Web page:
Hand-built tables at new Cedarville Chik-fil-A connect to village’s past

Cedarville alumnus from the class of 2013 Phil Kochsmeier works on the tables he was contracted to build for the university's new Chick-fil-A restaurant.

Credit: CONTRIBUTED

Credit: CONTRIBUTED

Cedarville University’s brand new Chick-fil-A restaurant opened this weekend with a side of handcrafted nostalgia.

Starting on Monday, Aug. 17, the new restaurant will be open to the public as well as to the campus community. Hours will be 10:30 a.m. to 9 p.m. Monday through Saturday.

Last fall, the university contracted with 2013 Cedarville alumnus Phil Kochsmeier to build two 7 ft. by 3 ft. tables for the new restaurant. Kochsmeier, owner of Maple Street Woodworking, opted to try to do something special, and build the tables using timbers from the old Cedarville Hardware Store.

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Cedarville Hardware, owned by Glenn Fawcett until his sudden passing in 2017, was purchased by the university from the Fawcett family in 2018. Located on the corner of Ohio 42 and Ohio 72, the building now houses the Cedar Care Village Pharmacy.

In the process of converting the hardware store into a modern-day pharmacy, a substantial portion of the old structure was removed, including floor boards and floor joists. Rod Johnson, Cedarville’s associate vice president for operations, sought ways to re-purpose the 19th century rough-hewn white oak.

“As I looked at those oak boards, I wondered if there might be a way to use them,” Johnson said. “Then I thought about the new Chick-fil-A and realized we could probably use some of that lumber for tables. I love to reuse older, still viable building materials, and we had a chance to connect the old with the new.”

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The university chose Kochsmeier as the man for the job after he gained their confidence by previously building bookshelves for a vice president’s office and an end table for the human resources building.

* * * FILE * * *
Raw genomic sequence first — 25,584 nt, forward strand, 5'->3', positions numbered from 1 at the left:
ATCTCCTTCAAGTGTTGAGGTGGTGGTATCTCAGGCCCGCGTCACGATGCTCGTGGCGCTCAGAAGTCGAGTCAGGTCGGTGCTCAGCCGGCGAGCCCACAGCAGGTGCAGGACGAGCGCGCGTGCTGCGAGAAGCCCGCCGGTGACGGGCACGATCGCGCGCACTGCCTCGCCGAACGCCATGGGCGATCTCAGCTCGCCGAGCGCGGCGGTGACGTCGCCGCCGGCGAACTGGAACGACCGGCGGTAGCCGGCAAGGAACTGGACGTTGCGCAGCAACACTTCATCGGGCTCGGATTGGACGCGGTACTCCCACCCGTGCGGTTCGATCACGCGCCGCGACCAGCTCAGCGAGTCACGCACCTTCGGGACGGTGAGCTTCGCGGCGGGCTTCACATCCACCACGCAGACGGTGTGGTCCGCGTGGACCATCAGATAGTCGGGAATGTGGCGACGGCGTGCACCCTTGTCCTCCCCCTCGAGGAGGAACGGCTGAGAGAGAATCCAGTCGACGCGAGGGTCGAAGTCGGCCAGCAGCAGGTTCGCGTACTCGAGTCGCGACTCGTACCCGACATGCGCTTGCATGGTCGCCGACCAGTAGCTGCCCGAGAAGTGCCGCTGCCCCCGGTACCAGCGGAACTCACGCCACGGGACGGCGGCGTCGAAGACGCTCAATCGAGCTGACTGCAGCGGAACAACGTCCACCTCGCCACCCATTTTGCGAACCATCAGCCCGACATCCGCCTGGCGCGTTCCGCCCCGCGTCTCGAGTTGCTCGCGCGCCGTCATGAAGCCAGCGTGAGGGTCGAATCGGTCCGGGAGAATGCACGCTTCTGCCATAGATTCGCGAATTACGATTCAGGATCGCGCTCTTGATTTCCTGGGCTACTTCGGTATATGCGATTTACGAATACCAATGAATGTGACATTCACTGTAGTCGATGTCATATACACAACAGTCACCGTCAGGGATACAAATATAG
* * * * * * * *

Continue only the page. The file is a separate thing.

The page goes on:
“As you’re building this stuff, you start to wonder about who walked across these floors and what happened in earlier times,” Kochsmeier said. “I know it seems like a simple project, but there’s value in the stories behind the wood. To be entrusted with a project of this magnitude, this is a humbling thing. It gives me the chills to think about it.”

Cedarville alumnus from the class of 2013 Phil Kochsmeier works on the tables he was contracted to build for the university's new Chick-fil-A restaurant.

Credit: CONTRIBUTED

Credit: CONTRIBUTED

The lumber used in the new Chick-fil-A tables could have started as sapling well over 200 years ago, Kochsmeier estimated, as the Cedarville Hardware building was constructed over 120 years ago.

“It starts to open your eyes and your imagination,” Kochsmeier said. “People born and raised in Cedarville will be going to the Chick-fil-A, people in their 40s today who went to the hardware store with their mom or dad. Or people in their 80s who look at this wood as something that’s been around forever. It might remind them of friendships or a time when they took their grandkids to the store. When you start to think about it, it gets pretty overwhelming.”

Before Kochsmeier could mark the project as complete, he wanted to create something special for his friend, Linda Fawcett, Glenn Fawcett’s widow.

Kochsmeier used the same lumber to make a wooden plaque that reads “Bless this House.”

“This plaque represents a piece of the hardware store and a reminder of her husband,” Kochsmeier said. “That’s important.”

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